git remote set-url upstream https://github.com/batocera-linux/batocera.linux.git
git remote set-url origin https://github.com/<your Github username>/batocera.linux

where <your Github username> is your Github username (remove the “<>” characters).

This will config the local repository to be recognized as a fork of upstream (the original remote repository). This makes it easier to stay “in sync” with future changes made to upstream.

Submodules (such as buildroot) will become outdated over time. Run the following to set them up to update along with the main repository:

git submodule init
git submodule update

The master branch is the “main” branch on which Batocera is built from. If you start making changes directly on your local master branch and make a pull request using that, any additional changes made after the fact will be added to that very pull request, preventing you from making additional changes until that pull request has been merged by upstream. Instead, it is advisable to create a new local branch based on the master branch for each set of changes you want to make per pull request, as that will allow you to make more than one pull request at a time.

To create a new local branch, run git checkout -b name-of-the-branch.

git has some limitations on what characters you can use for your branch name! Stick to standard alphanumerical characters, and no spaces (hyphens and underscores are accepted).

If you're finding differences where you haven't actually made them, make sure your submodules are updated. git submodule update --init.

After creating, testing and finalizing your changes, run git commit -a to commit them to the branch. Git will ask you to provide a short description of your changes, this should be no longer than a single sentence. If the changes are more involved and require a deeper description, create the “header” summary on the first line and insert a blank space followed by the longer description.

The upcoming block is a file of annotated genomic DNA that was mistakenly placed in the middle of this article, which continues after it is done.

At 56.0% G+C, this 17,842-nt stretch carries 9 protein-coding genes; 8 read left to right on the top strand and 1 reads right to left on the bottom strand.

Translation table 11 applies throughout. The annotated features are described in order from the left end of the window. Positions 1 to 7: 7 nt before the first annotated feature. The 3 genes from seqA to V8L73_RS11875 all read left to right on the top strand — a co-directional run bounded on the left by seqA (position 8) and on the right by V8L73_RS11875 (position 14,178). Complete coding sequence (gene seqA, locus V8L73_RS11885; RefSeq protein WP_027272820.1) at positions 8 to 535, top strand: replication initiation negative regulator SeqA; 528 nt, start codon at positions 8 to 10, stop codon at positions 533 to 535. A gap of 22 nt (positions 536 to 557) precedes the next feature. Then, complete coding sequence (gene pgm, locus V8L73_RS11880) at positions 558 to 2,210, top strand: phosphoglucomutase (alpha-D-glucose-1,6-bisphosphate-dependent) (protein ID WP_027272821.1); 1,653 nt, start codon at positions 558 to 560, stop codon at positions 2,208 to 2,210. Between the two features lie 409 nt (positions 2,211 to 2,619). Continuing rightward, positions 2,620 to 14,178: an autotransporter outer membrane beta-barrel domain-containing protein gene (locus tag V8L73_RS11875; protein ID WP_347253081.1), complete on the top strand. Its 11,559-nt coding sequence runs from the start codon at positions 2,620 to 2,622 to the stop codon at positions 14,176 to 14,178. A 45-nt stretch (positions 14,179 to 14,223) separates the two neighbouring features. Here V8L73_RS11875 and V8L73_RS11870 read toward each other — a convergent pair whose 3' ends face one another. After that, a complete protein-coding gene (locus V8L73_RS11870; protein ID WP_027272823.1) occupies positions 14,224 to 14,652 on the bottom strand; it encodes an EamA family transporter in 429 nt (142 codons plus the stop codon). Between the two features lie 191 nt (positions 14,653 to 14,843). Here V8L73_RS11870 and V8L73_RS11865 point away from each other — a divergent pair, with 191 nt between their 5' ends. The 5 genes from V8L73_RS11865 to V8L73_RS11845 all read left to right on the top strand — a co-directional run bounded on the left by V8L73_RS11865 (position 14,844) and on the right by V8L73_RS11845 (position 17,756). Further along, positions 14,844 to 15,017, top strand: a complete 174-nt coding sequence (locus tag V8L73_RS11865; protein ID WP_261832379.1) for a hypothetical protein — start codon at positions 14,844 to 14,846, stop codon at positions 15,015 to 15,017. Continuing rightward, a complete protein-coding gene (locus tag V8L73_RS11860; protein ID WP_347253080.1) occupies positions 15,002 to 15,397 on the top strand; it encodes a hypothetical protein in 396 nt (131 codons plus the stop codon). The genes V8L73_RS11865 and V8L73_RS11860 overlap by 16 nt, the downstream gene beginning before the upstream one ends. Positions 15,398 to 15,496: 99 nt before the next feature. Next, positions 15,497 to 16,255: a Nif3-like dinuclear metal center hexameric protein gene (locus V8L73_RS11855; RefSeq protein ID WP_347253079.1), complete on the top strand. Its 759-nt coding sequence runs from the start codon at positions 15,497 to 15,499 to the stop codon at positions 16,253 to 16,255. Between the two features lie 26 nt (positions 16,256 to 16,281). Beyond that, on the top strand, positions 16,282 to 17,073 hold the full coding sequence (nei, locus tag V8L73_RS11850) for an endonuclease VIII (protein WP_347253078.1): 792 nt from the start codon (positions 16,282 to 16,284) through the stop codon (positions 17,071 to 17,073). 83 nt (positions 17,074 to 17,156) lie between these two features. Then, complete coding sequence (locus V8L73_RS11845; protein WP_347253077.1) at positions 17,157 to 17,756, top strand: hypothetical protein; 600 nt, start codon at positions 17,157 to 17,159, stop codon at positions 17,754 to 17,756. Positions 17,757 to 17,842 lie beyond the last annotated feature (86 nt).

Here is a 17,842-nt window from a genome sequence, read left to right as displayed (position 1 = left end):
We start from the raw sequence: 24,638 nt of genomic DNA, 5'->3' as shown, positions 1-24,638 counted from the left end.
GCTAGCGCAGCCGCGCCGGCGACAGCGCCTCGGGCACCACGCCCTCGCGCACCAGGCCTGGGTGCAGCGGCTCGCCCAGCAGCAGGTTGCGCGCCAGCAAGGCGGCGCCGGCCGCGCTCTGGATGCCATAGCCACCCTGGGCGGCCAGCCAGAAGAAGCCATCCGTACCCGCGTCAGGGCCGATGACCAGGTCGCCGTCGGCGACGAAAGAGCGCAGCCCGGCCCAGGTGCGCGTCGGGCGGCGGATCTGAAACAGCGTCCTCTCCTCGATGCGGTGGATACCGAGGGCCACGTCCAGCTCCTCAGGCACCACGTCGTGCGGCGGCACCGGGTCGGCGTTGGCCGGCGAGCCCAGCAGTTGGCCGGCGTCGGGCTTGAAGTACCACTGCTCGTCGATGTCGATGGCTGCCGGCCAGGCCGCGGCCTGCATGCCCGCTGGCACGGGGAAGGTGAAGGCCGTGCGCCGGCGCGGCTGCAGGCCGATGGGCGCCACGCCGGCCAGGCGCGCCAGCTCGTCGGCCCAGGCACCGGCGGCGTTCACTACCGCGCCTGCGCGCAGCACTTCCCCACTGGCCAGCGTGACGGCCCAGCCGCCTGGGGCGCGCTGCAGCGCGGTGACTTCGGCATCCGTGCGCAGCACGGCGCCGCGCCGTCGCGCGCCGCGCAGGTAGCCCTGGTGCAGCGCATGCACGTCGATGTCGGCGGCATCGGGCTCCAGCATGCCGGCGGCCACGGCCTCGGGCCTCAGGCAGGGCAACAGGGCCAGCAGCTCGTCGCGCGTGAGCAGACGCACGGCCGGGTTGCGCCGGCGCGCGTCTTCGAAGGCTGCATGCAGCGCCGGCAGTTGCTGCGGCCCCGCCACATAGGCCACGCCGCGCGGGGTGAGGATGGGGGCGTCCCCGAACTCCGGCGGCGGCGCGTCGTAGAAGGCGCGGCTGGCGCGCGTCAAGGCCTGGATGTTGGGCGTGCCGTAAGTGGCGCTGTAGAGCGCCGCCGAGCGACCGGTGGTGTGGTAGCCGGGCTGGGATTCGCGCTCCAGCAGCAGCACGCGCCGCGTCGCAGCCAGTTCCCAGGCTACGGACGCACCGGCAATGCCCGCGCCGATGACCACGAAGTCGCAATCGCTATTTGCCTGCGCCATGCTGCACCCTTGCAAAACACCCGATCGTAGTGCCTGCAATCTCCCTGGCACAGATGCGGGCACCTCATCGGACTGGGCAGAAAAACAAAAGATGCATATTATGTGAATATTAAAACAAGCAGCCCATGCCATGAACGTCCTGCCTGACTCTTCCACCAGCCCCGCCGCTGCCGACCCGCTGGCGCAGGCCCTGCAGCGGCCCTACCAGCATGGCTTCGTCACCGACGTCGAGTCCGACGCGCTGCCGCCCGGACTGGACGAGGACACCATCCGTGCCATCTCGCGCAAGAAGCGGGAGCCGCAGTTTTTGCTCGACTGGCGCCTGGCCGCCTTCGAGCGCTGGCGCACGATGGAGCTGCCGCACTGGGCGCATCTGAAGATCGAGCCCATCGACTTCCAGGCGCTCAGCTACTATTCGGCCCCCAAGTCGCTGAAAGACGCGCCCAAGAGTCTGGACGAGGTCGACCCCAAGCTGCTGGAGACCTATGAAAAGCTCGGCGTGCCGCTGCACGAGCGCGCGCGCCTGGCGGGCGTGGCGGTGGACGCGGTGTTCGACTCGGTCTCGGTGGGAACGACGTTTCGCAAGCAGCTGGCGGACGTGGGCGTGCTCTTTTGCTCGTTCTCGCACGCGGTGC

If additional changes need to be made after the fact, run git commit -a again to add another commit. If many commits have been added to the branch, consider squashing the commits into one.

When all the commits have been committed, merge the commits from your local clone into your fork's repository with the following command (replacing the name of the branch with your own):

git push --set-upstream origin name-of-the-branch

The first time doing this you will be asked to setup your current Git profile. Enter your Github account's e-mail and username using the provided commands as appropriate and try again.

This will “push” your changes into your fork. You can double check that this has occurred by visiting your appropriate branch on your fork at https://github.com/YOURNAME/batocera.linux